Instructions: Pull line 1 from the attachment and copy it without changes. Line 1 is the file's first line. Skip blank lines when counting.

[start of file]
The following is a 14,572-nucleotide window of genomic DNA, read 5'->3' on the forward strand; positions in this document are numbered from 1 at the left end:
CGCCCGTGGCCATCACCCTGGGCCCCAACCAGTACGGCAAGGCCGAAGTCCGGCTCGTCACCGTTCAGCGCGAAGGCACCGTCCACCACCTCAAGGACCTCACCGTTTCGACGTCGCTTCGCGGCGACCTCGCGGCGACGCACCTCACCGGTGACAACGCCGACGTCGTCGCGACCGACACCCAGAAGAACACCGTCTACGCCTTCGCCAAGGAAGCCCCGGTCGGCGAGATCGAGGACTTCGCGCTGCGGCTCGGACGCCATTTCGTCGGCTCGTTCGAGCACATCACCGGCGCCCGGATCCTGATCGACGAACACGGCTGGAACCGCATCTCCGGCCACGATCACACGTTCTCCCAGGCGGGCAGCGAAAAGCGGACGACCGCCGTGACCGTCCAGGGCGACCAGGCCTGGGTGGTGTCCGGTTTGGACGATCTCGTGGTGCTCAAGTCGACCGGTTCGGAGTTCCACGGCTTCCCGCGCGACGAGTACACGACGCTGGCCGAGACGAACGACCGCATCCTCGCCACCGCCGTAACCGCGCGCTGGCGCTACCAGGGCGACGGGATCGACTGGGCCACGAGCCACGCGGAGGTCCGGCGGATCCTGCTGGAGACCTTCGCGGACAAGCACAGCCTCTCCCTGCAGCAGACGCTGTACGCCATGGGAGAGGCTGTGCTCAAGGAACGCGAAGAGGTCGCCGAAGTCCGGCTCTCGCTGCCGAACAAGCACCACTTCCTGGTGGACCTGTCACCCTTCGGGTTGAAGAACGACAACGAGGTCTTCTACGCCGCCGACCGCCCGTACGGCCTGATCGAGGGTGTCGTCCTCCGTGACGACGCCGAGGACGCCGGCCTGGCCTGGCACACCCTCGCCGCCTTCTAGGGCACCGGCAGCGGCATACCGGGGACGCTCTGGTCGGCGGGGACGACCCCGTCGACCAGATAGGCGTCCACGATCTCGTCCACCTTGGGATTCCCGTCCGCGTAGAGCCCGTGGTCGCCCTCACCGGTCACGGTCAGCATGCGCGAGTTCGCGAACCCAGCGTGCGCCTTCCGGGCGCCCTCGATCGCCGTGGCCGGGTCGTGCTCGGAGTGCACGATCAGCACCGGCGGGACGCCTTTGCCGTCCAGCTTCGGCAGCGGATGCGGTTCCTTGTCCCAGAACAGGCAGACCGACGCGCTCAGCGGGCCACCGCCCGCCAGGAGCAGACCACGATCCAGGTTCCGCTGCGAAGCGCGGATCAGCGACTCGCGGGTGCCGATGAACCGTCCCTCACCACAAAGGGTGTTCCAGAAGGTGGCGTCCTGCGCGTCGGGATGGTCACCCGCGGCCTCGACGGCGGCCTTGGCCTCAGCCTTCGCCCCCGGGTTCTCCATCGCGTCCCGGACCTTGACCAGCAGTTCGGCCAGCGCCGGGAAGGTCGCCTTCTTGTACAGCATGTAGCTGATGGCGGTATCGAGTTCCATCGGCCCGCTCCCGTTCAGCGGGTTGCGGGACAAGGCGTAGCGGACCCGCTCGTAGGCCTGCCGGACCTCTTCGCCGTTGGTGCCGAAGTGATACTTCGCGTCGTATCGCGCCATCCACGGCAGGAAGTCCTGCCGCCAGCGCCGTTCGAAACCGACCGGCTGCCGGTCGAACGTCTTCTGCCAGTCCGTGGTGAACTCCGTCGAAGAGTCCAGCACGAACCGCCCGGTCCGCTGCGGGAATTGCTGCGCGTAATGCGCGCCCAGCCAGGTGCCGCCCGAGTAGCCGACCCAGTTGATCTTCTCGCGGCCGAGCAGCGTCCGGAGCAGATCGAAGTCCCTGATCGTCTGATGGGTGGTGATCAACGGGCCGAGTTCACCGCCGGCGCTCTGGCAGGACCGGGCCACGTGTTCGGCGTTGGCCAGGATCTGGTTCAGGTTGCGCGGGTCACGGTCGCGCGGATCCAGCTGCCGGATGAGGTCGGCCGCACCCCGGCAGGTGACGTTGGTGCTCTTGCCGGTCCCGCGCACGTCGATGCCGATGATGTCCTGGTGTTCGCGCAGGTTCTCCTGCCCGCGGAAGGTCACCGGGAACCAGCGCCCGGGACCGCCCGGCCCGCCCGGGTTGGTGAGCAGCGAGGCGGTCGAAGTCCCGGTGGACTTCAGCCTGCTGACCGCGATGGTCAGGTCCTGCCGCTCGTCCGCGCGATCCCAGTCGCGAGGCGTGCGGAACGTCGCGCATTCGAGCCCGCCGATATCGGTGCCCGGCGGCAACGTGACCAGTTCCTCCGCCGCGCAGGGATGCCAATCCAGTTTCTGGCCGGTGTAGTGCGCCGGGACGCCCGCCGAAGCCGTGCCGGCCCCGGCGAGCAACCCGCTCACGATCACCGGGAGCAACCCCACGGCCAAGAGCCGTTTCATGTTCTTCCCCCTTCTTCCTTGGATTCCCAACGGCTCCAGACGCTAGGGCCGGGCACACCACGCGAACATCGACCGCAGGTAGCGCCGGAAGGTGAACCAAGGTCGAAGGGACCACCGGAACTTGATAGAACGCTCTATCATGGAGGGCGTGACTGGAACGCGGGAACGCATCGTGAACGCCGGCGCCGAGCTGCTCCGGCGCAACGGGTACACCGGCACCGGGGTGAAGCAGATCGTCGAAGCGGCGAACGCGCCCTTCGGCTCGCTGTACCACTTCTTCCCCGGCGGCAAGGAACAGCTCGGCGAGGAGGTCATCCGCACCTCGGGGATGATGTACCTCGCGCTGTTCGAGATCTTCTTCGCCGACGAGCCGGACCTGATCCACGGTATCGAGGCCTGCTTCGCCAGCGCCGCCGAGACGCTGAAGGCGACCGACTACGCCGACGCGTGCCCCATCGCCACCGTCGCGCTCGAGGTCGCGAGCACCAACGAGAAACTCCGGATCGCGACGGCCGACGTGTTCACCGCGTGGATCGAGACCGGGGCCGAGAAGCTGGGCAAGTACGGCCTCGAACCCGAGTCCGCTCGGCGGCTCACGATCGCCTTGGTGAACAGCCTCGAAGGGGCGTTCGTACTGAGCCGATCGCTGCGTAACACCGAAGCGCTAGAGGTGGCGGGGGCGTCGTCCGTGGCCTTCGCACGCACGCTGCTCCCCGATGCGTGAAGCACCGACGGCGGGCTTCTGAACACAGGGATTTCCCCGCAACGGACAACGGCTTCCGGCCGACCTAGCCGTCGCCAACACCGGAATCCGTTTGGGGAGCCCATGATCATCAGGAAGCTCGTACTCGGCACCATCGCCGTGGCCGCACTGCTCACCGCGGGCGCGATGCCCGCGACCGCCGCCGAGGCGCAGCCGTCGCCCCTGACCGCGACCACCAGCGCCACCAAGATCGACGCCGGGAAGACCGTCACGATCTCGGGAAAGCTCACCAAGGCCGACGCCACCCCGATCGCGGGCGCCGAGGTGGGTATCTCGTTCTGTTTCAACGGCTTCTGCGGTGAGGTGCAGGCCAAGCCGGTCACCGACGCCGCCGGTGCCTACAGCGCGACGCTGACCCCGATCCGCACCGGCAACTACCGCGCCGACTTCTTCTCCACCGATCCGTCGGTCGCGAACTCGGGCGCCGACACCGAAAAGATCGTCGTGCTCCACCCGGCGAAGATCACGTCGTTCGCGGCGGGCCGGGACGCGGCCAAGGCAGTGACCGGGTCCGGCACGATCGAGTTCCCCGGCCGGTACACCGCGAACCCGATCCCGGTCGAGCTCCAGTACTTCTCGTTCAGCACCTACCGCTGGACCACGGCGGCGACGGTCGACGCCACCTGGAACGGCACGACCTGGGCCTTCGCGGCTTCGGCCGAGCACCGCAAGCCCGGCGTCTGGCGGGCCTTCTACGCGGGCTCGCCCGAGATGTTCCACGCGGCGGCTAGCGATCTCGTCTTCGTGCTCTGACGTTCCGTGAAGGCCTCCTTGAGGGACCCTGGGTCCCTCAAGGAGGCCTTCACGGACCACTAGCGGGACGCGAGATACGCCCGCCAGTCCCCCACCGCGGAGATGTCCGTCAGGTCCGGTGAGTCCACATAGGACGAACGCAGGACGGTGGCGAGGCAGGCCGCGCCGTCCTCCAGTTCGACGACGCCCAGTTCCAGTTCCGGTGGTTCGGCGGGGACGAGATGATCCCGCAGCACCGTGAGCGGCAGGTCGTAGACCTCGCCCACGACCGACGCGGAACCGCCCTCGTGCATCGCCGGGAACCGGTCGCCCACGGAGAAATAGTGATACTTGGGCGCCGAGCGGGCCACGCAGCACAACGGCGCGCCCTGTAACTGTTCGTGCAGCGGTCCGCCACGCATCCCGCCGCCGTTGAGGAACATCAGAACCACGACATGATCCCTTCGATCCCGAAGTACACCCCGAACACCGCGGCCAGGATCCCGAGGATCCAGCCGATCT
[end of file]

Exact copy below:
The following is a 14,572-nucleotide window of genomic DNA, read 5'->3' on the forward strand; positions in this document are numbered from 1 at the left end: